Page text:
Heart Failure Reviews

, Volume 16, Issue 5, pp 467–476

Assessing patients for catheter ablation during hospitalization for acute heart failure

Article

DOI: 10.1007/s10741-011-9240-8

Cite this article as:
Knight, B.P. & Jacobson, J.T. Heart Fail Rev (2011) 16: 467. doi:10.1007/s10741-011-9240-8

Abstract

Heart rhythm problems are common among patients who are hospitalized with acute heart failure (HF). Although it is often difficult to determine whether a tachyarrhythmia is the major contributor to an acute HF decompensation or merely a consequence of the decompensation, both issues usually need to be addressed. There is also a subset of patients with HF who have a tachycardia-induced cardiomyopathy (TIC), where the sole cause of the ventricular dysfunction is the heart rhythm problem. In most cases, the management of a tachyarrhythmia in a patient with acute HF is not significantly different than the management of a heart rhythm problem in any patient, but there are several special clinical scenarios and important considerations. These considerations include the time urgency for an intervention, the usual need to be more aggressive and definitive, the need to stabilize a patient to allow for a heart rhythm intervention, such as catheter ablation to be performed safely, and the limitations of antiarrhythmic drugs in patients with ventricular dysfunction. Catheter ablation is a highly effective treatment option for many patients with supraventricular or ventricular tachycardias who are hospitalized with HF. This review will discuss the different types of tachyarrhythmias that can be associated with acute HF and are amenable to catheter ablation, and the assessment that needs to take place in potentially eligible patients to determine when catheter ablation is appropriate.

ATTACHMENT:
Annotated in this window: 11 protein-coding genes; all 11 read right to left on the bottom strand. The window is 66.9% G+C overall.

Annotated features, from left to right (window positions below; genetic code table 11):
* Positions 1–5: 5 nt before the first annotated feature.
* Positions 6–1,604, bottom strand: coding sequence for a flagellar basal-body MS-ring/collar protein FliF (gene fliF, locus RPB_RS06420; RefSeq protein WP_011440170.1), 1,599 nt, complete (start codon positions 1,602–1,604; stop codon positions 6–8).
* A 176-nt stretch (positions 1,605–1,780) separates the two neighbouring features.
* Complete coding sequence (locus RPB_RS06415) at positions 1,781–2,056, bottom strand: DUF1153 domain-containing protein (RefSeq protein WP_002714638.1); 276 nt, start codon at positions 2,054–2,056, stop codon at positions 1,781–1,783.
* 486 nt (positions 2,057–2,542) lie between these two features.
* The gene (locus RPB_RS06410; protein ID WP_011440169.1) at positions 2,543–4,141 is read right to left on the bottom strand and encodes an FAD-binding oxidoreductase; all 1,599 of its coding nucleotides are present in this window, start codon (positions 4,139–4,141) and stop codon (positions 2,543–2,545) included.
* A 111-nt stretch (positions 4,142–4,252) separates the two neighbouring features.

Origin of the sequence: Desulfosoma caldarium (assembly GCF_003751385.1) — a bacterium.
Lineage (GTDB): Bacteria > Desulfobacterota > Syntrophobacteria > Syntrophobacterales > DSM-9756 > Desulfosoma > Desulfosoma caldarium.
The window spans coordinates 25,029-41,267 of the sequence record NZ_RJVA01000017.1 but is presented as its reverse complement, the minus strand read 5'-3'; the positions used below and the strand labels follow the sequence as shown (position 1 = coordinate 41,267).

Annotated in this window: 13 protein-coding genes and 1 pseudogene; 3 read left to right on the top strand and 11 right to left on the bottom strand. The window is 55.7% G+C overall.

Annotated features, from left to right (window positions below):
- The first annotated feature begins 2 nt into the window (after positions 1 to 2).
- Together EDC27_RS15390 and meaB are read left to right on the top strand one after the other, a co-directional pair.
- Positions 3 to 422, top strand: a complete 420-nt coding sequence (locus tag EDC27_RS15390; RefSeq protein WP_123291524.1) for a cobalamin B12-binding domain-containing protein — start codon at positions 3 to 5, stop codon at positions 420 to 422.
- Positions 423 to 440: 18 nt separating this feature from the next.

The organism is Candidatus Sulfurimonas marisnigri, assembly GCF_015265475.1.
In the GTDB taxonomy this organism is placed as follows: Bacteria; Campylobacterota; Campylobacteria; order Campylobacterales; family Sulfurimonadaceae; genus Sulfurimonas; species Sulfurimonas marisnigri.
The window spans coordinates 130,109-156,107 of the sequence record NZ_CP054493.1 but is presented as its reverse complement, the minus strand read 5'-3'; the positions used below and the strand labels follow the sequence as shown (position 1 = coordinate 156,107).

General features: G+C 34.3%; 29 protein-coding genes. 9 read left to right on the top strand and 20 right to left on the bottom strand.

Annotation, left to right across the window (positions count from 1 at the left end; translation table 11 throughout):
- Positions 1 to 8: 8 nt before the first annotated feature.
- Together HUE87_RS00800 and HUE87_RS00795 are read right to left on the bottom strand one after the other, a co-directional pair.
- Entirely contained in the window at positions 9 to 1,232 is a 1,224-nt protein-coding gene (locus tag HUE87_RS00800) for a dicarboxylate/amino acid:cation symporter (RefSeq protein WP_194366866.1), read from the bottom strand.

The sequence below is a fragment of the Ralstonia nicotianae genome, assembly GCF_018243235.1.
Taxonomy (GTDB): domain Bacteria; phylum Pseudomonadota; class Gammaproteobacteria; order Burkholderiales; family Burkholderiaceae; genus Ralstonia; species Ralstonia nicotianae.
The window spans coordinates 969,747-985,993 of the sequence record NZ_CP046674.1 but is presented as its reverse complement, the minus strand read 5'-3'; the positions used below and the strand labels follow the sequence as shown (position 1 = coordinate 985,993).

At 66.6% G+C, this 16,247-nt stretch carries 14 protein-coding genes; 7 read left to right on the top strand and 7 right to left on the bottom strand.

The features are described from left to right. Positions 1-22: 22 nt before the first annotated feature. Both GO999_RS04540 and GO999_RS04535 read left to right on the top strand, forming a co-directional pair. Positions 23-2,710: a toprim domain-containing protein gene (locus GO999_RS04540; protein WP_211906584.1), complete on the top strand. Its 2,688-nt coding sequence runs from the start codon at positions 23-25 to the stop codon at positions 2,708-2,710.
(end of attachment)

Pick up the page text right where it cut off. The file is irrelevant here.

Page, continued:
Keywords

Heart failureCatheter ablationAtrial fibrillationVentricular tachycardia

Copyright information

© Springer Science+Business Media, LLC 2011

Authors and Affiliations

  1. 1.Department of Internal Medicine, Division of CardiologyNorthwestern UniversityChicagoUSA